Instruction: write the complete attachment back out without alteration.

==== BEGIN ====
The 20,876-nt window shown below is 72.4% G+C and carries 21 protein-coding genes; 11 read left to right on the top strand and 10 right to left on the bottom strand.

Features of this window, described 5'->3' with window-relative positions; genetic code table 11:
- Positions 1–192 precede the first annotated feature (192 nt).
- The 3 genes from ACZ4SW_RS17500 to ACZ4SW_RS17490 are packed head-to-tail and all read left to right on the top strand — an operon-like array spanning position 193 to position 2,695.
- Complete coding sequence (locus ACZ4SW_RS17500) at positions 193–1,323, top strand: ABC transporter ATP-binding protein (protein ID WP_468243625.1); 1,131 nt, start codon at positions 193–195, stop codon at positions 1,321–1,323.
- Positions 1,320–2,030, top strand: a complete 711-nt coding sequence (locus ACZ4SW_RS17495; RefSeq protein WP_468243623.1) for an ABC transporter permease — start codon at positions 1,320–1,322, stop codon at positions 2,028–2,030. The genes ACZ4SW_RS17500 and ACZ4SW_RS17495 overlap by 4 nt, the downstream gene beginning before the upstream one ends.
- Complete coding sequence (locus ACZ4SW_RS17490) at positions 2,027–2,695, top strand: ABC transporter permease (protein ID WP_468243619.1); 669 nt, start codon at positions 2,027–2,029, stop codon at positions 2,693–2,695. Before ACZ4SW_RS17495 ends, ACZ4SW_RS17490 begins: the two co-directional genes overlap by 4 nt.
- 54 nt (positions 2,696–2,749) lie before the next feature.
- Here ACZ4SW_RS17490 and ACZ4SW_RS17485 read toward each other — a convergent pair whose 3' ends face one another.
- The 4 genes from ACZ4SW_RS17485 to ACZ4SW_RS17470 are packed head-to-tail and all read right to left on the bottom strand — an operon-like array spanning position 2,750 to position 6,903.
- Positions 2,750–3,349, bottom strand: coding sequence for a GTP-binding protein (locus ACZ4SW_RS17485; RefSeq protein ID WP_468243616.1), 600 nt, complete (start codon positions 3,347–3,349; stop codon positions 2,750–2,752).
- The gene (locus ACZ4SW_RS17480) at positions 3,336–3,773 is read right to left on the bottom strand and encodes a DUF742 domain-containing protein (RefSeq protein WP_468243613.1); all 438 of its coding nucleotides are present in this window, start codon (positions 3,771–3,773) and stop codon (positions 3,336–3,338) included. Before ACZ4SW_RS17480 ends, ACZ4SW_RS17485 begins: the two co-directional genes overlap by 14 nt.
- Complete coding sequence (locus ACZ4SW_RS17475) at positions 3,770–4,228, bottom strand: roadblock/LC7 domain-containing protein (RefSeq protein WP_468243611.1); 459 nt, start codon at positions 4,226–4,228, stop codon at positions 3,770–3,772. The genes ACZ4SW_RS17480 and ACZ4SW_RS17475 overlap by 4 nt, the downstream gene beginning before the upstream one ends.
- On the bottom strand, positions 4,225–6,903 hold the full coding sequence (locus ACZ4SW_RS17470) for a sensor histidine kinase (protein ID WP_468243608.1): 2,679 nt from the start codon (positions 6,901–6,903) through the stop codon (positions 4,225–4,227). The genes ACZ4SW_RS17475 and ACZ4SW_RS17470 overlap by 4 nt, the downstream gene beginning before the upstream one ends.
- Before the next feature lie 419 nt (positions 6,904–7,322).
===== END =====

The 20,876-nt window shown below is 72.4% G+C and carries 21 protein-coding genes; 11 read left to right on the top strand and 10 right to left on the bottom strand.

Features of this window, described 5'->3' with window-relative positions; genetic code table 11:
- Positions 1–192 precede the first annotated feature (192 nt).
- The 3 genes from ACZ4SW_RS17500 to ACZ4SW_RS17490 are packed head-to-tail and all read left to right on the top strand — an operon-like array spanning position 193 to position 2,695.
- Complete coding sequence (locus ACZ4SW_RS17500) at positions 193–1,323, top strand: ABC transporter ATP-binding protein (protein ID WP_468243625.1); 1,131 nt, start codon at positions 193–195, stop codon at positions 1,321–1,323.
- Positions 1,320–2,030, top strand: a complete 711-nt coding sequence (locus ACZ4SW_RS17495; RefSeq protein WP_468243623.1) for an ABC transporter permease — start codon at positions 1,320–1,322, stop codon at positions 2,028–2,030. The genes ACZ4SW_RS17500 and ACZ4SW_RS17495 overlap by 4 nt, the downstream gene beginning before the upstream one ends.
- Complete coding sequence (locus ACZ4SW_RS17490) at positions 2,027–2,695, top strand: ABC transporter permease (protein ID WP_468243619.1); 669 nt, start codon at positions 2,027–2,029, stop codon at positions 2,693–2,695. Before ACZ4SW_RS17495 ends, ACZ4SW_RS17490 begins: the two co-directional genes overlap by 4 nt.
- 54 nt (positions 2,696–2,749) lie before the next feature.
- Here ACZ4SW_RS17490 and ACZ4SW_RS17485 read toward each other — a convergent pair whose 3' ends face one another.
- The 4 genes from ACZ4SW_RS17485 to ACZ4SW_RS17470 are packed head-to-tail and all read right to left on the bottom strand — an operon-like array spanning position 2,750 to position 6,903.
- Positions 2,750–3,349, bottom strand: coding sequence for a GTP-binding protein (locus ACZ4SW_RS17485; RefSeq protein ID WP_468243616.1), 600 nt, complete (start codon positions 3,347–3,349; stop codon positions 2,750–2,752).
- The gene (locus ACZ4SW_RS17480) at positions 3,336–3,773 is read right to left on the bottom strand and encodes a DUF742 domain-containing protein (RefSeq protein WP_468243613.1); all 438 of its coding nucleotides are present in this window, start codon (positions 3,771–3,773) and stop codon (positions 3,336–3,338) included. Before ACZ4SW_RS17480 ends, ACZ4SW_RS17485 begins: the two co-directional genes overlap by 14 nt.
- Complete coding sequence (locus ACZ4SW_RS17475) at positions 3,770–4,228, bottom strand: roadblock/LC7 domain-containing protein (RefSeq protein WP_468243611.1); 459 nt, start codon at positions 4,226–4,228, stop codon at positions 3,770–3,772. The genes ACZ4SW_RS17480 and ACZ4SW_RS17475 overlap by 4 nt, the downstream gene beginning before the upstream one ends.
- On the bottom strand, positions 4,225–6,903 hold the full coding sequence (locus ACZ4SW_RS17470) for a sensor histidine kinase (protein ID WP_468243608.1): 2,679 nt from the start codon (positions 6,901–6,903) through the stop codon (positions 4,225–4,227). The genes ACZ4SW_RS17475 and ACZ4SW_RS17470 overlap by 4 nt, the downstream gene beginning before the upstream one ends.
- Before the next feature lie 419 nt (positions 6,904–7,322).